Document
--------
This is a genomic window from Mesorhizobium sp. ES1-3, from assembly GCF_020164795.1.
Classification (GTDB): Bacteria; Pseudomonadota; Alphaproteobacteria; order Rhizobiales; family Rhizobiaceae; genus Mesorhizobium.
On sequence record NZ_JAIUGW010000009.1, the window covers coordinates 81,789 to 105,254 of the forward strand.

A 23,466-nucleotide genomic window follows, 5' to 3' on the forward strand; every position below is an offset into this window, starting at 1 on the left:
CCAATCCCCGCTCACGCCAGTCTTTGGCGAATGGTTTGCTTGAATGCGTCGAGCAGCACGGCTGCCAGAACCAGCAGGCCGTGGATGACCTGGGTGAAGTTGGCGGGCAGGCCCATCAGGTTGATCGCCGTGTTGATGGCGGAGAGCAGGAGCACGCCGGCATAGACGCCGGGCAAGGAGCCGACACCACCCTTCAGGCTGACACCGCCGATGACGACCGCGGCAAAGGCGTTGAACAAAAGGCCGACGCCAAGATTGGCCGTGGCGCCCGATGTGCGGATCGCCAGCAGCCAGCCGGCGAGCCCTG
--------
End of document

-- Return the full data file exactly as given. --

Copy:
This is a genomic window from Mesorhizobium sp. ES1-3, from assembly GCF_020164795.1.
Classification (GTDB): Bacteria; Pseudomonadota; Alphaproteobacteria; order Rhizobiales; family Rhizobiaceae; genus Mesorhizobium.
On sequence record NZ_JAIUGW010000009.1, the window covers coordinates 81,789 to 105,254 of the forward strand.

A 23,466-nucleotide genomic window follows, 5' to 3' on the forward strand; every position below is an offset into this window, starting at 1 on the left:
CCAATCCCCGCTCACGCCAGTCTTTGGCGAATGGTTTGCTTGAATGCGTCGAGCAGCACGGCTGCCAGAACCAGCAGGCCGTGGATGACCTGGGTGAAGTTGGCGGGCAGGCCCATCAGGTTGATCGCCGTGTTGATGGCGGAGAGCAGGAGCACGCCGGCATAGACGCCGGGCAAGGAGCCGACACCACCCTTCAGGCTGACACCGCCGATGACGACCGCGGCAAAGGCGTTGAACAAAAGGCCGACGCCAAGATTGGCCGTGGCGCCCGATGTGCGGATCGCCAGCAGCCAGCCGGCGAGCCCTG